There’s a moment in the final episode of Dead to Me, Netflix’s dark comedy about best friends, murder, and a luxurious backyard pool, where a terminally ill Judy (Linda Cardellini) lies in bed alongside her partner in crime, Jen (Christina Applegate), and says, “I’ve had the best time.” To which Jen replies, “I know. Me too.” You’d have to be acutely dehydrated to not well up.
For Applegate, the tears flowed on that final day on set, and again when she revisited the memory last week during this interview. “It was knowing the journey the two of us had been on, not just as those characters, but as two dear friends and acting partners,” she said.
It’s hard not to look at that scene as another goodbye, with Applegate now saying she may leave behind acting on camera because of the challenges of living with multiple sclerosis. Nearly two years after her diagnosis (she found out she had MS while filming Dead to Me’s final season) and less than a week after a hospital stay, she looked back at the show’s final season, paying tribute not just to Cardellini but also to James Marsden, who played twins on the show, and the show’s creator, Liz Feldman. Excerpts from a conversation with an icon who’s utterly honest and zero-fucks-to-give-funny.
Vanity Fair: The final season of Dead to Me came out late last year but it’s back in the conversation because of the first Emmy-voting window. Does the show feel like a lifetime ago, or do you still think about Jen?
Christina Applegate: It feels like a hundred years ago at this point, just because it kind of was, and it was such a trying and taxing time for me to even film. So I think I just had to get away from it all, you know? I miss my friends. I miss Linda. I miss Liz. I miss James. I miss the experience of it, but at the same time, because it was such an incredible struggle this last year, I’m relieved that I no longer have to push so hard to get through my day.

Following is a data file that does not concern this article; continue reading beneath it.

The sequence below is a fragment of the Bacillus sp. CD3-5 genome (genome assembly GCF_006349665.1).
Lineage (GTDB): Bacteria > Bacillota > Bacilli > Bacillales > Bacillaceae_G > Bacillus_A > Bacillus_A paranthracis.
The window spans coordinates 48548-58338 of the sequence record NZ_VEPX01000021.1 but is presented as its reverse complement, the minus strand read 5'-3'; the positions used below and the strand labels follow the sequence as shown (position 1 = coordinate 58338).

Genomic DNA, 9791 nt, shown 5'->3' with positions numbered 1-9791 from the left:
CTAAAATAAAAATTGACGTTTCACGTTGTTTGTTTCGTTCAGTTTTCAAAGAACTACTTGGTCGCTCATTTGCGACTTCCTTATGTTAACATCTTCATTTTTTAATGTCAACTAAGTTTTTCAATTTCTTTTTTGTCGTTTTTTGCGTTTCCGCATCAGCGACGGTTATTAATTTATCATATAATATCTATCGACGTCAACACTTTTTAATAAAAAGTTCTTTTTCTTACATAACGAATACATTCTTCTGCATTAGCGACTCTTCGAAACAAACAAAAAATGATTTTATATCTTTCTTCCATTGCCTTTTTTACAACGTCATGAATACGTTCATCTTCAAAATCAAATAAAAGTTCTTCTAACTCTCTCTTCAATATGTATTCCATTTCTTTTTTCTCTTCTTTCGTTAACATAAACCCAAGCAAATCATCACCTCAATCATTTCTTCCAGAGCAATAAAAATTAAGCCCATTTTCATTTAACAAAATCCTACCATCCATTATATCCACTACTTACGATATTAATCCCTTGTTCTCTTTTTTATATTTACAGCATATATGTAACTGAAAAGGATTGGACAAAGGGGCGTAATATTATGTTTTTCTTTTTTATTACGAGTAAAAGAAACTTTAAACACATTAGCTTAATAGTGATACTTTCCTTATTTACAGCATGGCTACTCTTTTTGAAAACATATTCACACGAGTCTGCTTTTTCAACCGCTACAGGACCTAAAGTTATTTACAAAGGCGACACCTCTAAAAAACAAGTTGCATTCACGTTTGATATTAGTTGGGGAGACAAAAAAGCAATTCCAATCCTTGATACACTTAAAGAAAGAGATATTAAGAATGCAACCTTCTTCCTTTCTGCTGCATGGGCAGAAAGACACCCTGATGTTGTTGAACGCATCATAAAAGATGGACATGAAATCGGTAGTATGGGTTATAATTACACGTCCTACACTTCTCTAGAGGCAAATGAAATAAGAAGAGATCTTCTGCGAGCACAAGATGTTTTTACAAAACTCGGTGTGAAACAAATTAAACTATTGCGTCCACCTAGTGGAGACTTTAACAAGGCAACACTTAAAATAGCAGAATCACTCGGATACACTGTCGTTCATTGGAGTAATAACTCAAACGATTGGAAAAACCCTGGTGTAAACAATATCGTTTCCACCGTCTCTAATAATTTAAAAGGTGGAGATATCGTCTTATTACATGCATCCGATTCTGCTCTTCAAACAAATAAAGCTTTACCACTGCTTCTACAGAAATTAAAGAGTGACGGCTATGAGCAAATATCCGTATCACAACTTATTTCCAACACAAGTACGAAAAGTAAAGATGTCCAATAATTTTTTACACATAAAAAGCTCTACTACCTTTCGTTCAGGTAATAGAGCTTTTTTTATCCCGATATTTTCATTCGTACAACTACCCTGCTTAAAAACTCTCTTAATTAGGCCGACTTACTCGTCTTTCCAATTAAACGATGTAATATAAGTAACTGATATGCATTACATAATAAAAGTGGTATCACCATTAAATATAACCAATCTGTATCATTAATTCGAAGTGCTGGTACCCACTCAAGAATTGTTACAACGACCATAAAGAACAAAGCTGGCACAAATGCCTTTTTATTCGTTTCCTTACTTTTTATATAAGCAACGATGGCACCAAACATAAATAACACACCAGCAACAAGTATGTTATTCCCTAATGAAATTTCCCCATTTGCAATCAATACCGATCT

How are you feeling today?
With the disease of MS, it’s never a good day. You just have little shitty days. People are like, “Well, why don’t you take more showers?” Well, because getting in the shower is frightening. You can fall, you can slip, your legs can buckle. Especially because I have a glass shower. It’s frightening to me to get in there. There are just certain things that people take for granted in their lives that I took for granted. Going down the stairs, carrying things—you can’t do that anymore. It fucking sucks. I can still drive my car short distances. I can bring up food to my kid. Up, never down.
Because MS affects your balance?
Yeah, and gravity can just pull you down and take everything down with you. So we have this little thing at the top of the stairs that we call “purgatory.” So if anyone’s done with anything upstairs, we put it in purgatory so one of my able friends can bring it downstairs.
You have a group of able friends who come by to help out?
No. I know that sounds like, “Yay!” But I actually don’t want to be around a lot of people because I’m immunocompromised. I have my friend who lives here during the week and she helps me take care of [12-year-old daughter] Sadie. And then on the weekend I have a caretaker. I also don’t want a lot of stimulation of the nervous system because it can be a little bit too much for me. I like to keep it as quiet and as mellow as possible.
Sometimes even the most well-meaning visitors…
It’s exhausting. Imagine just being in a crowd of people and how loud that is. It’s like 5,000 times louder for anyone who has lesions on their brains.
There are moments this season where we watch Linda’s character, Judy, battle a disease while knowing that in real life you are actually the person battling one. In one scene, Jen is looking in the mirror and talking to her reflection about troubling shadows on a scan. It felt very meta to watch. How was it to play those moments?
It was bizarre. Especially since the season was written over a year before this all was shot. So it was almost like a portent. None of us knew I was going to be sick and gain 40 pounds from medication and have immobility. It was really difficult to not have my own personal feelings shadow what Jen was feeling. A lot of the words were really difficult to say and a lot of the scenes were really difficult to do. I had to keep remembering that this is Judy’s disease. It was really hard to not take that on, especially when the words were so cathartic and so right-to-the-bone.